The initial search resulted in 277 articles. We then manually excluded articles, such as review articles, those from outside the geographical tropics, those that did not contain biodiversity data, and two articles that we were unable to access. To limit the enormous potential scope, we also excluded articles where animals were a major component of the system, such as sylvopastoralism, leaving 146 articles. We extracted data on the following topics from these studies.

(1) To categorize different types of biodiversity functions in agroforestry systems, we used a system developed by Biala et al. (2005) [98] that can be adjusted to adequately describe the biodiversity of agroforestry systems:
  1. i.

    Planned cultivated biodiversity, consisting of the crop mix planted by the farmer

     
  2. ii)

    Spontaneous volunteer biodiversity, i.e., marketable or useful species that were not planted, but are tended by the farmer

     
  3. iii.

    Within-system functional biodiversity, e.g., regulators of soil fertility, natural enemies of crop pests, decomposer microbes, nitrogen fixers, pollinators of food crops, and trees present within the agroforestry system

     
  4. iv.

    Out-of-system functional biodiversity, which has a landscape-wide benefit in adjacent cropping systems, such as pollinators of crops or predators of crop pests not in the agroforestry system but in other production systems in the landscape

     
  5. v.

    Heritage biodiversity, i.e., biodiversity not known to be directly linked to the functioning of the agroforestry system or production systems in the landscape, but of conservation value

     

Some studies evaluated data for several of these categories. In such cases, we assigned the most valuable function, from a utilitarian farmer’s perspective, to that study (i.e., highest: planned cultivated biodiversity, lowest: heritage biodiversity).

Other variables of interest were (2) country (for insular Southeast Asia: island); (3) taxon studied; (4) type of agroforestry systems tested; (5) whether forest and agricultural controls were included; (6) the factors or covariables assessed, if any, and whether they related to smallholder management (if any); (7) whether the study was experimental (planted assemblages after randomly assigning plots, compared with agricultural and forestry controls), semi-experimental (some treatment imposed within the agroforest to elucidate functions), or descriptive (e.g., an existing type II “false chronosequence”); (8) whether productivity data (crop yields, economic value, carbon stocks) were presented; and (9) what the relationship of biodiversity and productivity was (if investigated).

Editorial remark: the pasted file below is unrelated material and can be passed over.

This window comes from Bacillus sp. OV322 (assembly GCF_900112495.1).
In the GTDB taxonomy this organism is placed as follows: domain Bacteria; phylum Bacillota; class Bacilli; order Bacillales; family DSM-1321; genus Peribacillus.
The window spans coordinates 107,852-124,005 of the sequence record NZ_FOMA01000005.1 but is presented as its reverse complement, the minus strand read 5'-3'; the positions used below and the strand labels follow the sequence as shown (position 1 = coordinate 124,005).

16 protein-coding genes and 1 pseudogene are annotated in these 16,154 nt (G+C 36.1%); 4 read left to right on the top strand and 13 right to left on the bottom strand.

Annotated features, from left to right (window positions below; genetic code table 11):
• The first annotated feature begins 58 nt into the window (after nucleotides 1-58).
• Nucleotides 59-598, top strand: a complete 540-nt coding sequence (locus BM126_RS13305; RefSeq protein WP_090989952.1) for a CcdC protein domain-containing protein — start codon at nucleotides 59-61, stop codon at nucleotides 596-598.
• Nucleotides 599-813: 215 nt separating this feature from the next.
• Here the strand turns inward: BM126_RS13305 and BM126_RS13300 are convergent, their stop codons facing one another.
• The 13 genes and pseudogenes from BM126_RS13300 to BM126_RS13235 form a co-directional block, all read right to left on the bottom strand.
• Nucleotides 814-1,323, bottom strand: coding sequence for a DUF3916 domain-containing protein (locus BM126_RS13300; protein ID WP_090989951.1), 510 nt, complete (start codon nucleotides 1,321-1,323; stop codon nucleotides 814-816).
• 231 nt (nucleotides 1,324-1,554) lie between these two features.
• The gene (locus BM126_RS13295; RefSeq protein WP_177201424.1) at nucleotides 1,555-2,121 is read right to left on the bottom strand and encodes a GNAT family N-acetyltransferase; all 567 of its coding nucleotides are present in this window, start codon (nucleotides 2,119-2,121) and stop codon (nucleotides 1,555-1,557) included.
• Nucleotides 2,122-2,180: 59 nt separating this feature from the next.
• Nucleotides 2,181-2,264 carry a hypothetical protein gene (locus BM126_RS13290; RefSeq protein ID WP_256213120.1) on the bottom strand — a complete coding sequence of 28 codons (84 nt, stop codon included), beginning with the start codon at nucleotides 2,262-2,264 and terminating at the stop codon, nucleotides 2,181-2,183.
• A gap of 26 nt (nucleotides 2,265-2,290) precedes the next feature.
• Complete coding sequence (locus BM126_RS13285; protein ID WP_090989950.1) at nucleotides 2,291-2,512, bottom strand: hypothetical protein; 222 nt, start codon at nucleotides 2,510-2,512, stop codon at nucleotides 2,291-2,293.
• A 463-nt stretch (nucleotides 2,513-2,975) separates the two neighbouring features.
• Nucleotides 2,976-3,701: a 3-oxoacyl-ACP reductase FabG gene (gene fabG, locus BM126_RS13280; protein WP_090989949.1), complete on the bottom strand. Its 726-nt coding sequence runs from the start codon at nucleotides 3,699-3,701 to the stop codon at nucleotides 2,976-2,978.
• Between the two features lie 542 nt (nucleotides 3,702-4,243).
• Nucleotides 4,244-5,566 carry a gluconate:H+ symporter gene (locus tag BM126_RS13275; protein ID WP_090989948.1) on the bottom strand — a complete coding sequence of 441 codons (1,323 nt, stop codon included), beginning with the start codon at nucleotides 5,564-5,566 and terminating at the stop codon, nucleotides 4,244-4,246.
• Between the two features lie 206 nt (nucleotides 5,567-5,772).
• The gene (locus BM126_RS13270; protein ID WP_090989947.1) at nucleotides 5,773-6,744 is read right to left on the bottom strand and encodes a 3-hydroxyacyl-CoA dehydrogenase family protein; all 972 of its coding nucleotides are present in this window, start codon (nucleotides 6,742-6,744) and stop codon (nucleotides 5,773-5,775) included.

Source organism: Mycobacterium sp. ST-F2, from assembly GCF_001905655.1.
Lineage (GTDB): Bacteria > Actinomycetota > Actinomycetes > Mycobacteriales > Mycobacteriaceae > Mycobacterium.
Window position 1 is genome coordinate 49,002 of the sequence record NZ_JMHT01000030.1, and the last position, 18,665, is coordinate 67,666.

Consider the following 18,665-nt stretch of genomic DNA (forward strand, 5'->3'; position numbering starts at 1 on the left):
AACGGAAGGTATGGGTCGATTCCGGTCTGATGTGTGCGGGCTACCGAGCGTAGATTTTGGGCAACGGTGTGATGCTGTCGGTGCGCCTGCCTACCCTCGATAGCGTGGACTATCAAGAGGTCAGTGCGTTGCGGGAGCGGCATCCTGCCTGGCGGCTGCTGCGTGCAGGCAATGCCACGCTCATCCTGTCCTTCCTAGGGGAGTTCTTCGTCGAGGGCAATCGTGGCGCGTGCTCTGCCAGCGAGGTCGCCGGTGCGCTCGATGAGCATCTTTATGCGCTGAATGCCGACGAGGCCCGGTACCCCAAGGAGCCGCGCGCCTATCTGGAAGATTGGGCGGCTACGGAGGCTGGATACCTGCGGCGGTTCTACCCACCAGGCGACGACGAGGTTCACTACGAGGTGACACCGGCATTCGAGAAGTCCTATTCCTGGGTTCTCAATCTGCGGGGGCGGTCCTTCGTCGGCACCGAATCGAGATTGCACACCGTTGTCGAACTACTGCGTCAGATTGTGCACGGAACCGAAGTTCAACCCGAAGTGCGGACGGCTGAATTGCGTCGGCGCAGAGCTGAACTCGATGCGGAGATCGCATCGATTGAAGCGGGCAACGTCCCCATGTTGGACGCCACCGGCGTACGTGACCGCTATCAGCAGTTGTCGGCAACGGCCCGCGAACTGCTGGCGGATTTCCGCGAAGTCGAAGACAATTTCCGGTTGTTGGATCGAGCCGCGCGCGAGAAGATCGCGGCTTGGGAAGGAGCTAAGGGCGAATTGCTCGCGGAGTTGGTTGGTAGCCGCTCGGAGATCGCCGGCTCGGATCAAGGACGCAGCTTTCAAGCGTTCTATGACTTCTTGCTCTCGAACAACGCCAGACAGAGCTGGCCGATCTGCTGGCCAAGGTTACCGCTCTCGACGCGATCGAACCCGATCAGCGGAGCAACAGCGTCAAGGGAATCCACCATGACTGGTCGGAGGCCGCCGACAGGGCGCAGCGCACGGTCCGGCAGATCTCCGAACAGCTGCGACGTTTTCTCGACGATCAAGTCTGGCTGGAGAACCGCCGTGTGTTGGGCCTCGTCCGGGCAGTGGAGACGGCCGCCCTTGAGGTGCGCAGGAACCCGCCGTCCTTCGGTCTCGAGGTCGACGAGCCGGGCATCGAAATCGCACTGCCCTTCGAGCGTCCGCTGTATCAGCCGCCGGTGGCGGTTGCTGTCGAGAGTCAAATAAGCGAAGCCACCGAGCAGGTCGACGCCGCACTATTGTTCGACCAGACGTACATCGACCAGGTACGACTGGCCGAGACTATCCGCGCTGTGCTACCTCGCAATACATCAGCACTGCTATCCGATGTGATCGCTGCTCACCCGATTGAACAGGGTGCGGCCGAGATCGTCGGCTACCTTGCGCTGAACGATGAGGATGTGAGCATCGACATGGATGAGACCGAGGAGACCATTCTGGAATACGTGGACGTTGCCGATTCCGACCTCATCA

We identified a subset of papers that, in addition to comparing different land use systems, assessed the effects of farmer-relevant management practices within a system or looked at various landscape variables and categorized them by the type of agroforestry system investigated. We also identified those papers comparing similar systems in different stages of succession to estimate biodiversity resilience through time or those that looked at residual effects of management practices in the crop phase on the recovery of the following fallow. Of these, we only included studies that contained at least three age classes. Where secondary forests were mentioned without specifying age, we coded the age as 35 years. Similarly, primary forest and old growth forest were specified as 100 years old. We selected fallow succession studies that had a primary forest control. Of those, we calculated the proportion of recovery of species richness or species number, by comparing with the primary forest control. This is a simplistic measurement, yet it was chosen as many papers did not assess more complex indicators such as changes in functional composition. We then tested the significance of linear regressions of species against age and separated those that were significant. The age at which 80 % of species recovery would be obtained was estimated from the linear regressions obtained.